A new Public Health Agency of Canada report devoted to tracking the Omicron variant presents a data chart that shows the Omicron variant is so far significantly milder than previous versions of COVID-19.
The internal report — with data that goes up to Dec. 21 — notes fewer than 1% of Omicron cases have so far required hospitalization across the country. This compares to a hospitalization rate of 5%, 6% and 8% for three other virus lineages tracked by the report.
It also confirms “no deaths have been associated with confirmed Omicron infections” and that, so far, 14% of cases with available information were asymptomatic.
However, the report cautions it is “still early to determine severity” — which echoes public comments made Wednesday by Dr. Theresa Tam, Canada’s chief medical officer, who said “the jury is still out” on this question.
But one expert cautions that waiting too long to make such judgments is itself problematic and damaging.
“You can be cautiously optimistic or cautiously pessimistic,” says Dr. Neil Rau, an infectious diseases physician at Halton Healthcare. “Every day we wait and impose restrictions that aren’t needed, we’re causing harm.”
Dr. Rau says now that it’s been three weeks since omicron appeared in Canada, there is a clear disconnect between case counts and what’s happening in hospitals. He urges against introducing any new restrictions.
“I’m seeing three jurisdictions, including our own, showing promising data,” Dr. Rau says, referring to Ontario, Denmark and the U.K. “What’s the end point for observation?”
However, Dr. Isaac Bogoch, a staff physician at Toronto General Hospital, believes officials are right to hold off making a declaration on severity.
“There is very promising data pointing in the direction that this is potentially a milder variant,” says Dr. Bogoch. “What will happen though when this percolates through Canada and into under-vaccinated communities and vulnerable individuals?”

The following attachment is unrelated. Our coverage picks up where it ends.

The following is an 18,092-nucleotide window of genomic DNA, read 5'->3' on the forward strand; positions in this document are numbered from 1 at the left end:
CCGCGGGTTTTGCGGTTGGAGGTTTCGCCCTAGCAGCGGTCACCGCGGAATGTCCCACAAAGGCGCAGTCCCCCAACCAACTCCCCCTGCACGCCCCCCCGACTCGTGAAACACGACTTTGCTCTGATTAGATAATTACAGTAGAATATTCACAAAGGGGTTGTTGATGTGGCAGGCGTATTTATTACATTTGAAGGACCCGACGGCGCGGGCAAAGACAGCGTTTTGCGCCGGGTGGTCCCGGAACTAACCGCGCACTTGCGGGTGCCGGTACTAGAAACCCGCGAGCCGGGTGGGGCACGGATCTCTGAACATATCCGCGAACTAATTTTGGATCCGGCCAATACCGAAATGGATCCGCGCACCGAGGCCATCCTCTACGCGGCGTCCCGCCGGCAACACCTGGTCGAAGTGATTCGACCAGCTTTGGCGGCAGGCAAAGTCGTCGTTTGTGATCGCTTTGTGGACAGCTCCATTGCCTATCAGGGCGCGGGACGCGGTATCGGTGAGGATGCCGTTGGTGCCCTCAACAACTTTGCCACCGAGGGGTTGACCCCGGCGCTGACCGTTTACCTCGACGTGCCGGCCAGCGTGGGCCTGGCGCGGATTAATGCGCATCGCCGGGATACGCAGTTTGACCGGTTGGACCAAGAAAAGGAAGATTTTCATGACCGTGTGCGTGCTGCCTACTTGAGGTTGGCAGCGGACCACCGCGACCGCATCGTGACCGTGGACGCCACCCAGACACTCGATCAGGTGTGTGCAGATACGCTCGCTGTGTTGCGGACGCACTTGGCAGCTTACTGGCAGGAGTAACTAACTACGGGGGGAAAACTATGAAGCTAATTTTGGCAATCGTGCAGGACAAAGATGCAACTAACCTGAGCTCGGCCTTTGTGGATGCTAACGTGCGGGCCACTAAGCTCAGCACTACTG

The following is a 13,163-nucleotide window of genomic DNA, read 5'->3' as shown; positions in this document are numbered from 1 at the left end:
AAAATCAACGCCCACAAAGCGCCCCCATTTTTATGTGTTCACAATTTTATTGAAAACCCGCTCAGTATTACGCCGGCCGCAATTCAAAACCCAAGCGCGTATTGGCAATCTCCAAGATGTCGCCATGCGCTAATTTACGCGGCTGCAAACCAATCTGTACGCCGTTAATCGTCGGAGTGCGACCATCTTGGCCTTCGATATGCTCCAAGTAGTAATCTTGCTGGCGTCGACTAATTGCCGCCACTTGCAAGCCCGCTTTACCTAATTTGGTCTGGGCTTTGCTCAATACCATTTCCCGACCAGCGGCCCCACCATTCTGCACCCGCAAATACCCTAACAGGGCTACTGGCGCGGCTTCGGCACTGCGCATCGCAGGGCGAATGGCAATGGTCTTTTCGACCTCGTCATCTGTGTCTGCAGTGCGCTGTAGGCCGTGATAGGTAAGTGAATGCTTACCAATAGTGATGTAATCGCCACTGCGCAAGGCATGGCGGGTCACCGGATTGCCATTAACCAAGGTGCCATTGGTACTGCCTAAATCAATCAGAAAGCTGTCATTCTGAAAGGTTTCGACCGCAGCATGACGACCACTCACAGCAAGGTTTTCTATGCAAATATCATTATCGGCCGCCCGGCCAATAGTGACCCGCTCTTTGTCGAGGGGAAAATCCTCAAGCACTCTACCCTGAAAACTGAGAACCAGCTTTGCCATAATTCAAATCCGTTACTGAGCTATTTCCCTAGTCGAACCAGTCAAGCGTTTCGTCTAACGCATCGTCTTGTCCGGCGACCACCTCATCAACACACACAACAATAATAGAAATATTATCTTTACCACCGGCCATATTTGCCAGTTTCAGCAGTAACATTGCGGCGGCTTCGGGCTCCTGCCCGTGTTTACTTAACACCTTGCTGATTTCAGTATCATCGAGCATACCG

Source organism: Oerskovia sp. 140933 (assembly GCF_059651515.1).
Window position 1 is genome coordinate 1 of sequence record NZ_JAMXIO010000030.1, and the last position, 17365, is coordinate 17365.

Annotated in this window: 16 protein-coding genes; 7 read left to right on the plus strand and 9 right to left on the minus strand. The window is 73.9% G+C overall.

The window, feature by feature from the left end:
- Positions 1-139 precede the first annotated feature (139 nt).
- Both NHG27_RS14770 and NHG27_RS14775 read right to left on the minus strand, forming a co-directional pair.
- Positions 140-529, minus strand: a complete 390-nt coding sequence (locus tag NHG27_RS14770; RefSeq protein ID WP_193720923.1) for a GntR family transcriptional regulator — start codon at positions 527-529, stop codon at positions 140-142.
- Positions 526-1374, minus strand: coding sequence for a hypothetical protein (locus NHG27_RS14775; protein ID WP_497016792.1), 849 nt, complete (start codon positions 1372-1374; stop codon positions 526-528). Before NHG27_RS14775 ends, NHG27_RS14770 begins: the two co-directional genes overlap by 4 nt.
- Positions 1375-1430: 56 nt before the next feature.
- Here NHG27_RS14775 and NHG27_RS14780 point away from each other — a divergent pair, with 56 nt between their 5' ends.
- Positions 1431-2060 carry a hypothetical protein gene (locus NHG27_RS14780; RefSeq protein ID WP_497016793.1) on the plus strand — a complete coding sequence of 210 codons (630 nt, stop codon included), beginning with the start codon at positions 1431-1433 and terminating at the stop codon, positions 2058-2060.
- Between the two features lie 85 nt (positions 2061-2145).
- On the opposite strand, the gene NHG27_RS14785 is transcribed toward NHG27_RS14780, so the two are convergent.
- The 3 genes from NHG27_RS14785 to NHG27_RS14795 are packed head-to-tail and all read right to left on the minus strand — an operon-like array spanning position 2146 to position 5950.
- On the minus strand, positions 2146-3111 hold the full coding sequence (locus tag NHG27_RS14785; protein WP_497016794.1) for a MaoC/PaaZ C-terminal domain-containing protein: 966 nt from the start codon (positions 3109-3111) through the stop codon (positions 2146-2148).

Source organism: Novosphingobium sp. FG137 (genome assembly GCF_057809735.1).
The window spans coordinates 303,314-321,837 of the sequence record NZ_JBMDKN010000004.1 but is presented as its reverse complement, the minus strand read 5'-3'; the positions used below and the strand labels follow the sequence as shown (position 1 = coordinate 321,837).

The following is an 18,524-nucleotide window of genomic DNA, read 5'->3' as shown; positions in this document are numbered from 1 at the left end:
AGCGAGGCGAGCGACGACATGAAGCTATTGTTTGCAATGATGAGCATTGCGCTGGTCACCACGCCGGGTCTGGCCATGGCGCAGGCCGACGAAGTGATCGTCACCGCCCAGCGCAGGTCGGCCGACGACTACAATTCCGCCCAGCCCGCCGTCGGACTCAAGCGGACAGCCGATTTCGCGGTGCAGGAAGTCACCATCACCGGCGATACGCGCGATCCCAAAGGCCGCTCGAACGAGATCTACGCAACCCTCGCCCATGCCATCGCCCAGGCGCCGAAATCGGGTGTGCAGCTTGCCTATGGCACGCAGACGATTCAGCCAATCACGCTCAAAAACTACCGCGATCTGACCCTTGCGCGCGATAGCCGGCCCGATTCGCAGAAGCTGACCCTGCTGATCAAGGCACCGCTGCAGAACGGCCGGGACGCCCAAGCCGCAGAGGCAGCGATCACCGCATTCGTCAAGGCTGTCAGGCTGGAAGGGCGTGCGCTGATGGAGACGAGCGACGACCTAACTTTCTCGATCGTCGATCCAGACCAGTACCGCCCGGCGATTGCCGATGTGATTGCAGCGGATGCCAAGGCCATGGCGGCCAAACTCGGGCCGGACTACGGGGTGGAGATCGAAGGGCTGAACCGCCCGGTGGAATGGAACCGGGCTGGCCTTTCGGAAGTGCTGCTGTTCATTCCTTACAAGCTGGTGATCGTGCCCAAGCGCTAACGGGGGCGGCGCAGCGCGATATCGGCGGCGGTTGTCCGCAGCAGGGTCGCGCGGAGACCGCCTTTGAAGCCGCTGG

The time to say with certainty that the infection is milder, Dr. Bogoch says, is when there are significant outbreaks in the types of communities more vulnerable to hospitalization and that, after a certain time window, there isn’t a significant degree of hospitalizations from them.
According to the PHAC report, 77% of persons infected with Omicron have been under 40 and 71% have been vaccinated. Hospitalizations could change as those percentages change. Although data out of Denmark shows that Omicron severity in fact declined this week compared to the previous week.
Let’s at least hope this preliminary data serves to calm those voices who are calling for heavier restrictions and even lockdowns as a knee-jerk response to rising case numbers. Public health officials first told us months ago we have to stop fixating on case counts — and that instead hospitalization metrics were the bigger concern.
The prevailing concern of officials now is that even if omicron is significantly milder, if there is a massive number of new cases even a smaller percentage of hospitalizations can become a concerning number.
That said, Canadians will need to keep pushing for answers as to why almost two years into this our well-funded healthcare system can still be in such a precarious position when faced with a scenario that healthcare administrators and executives should have been better prepared to face.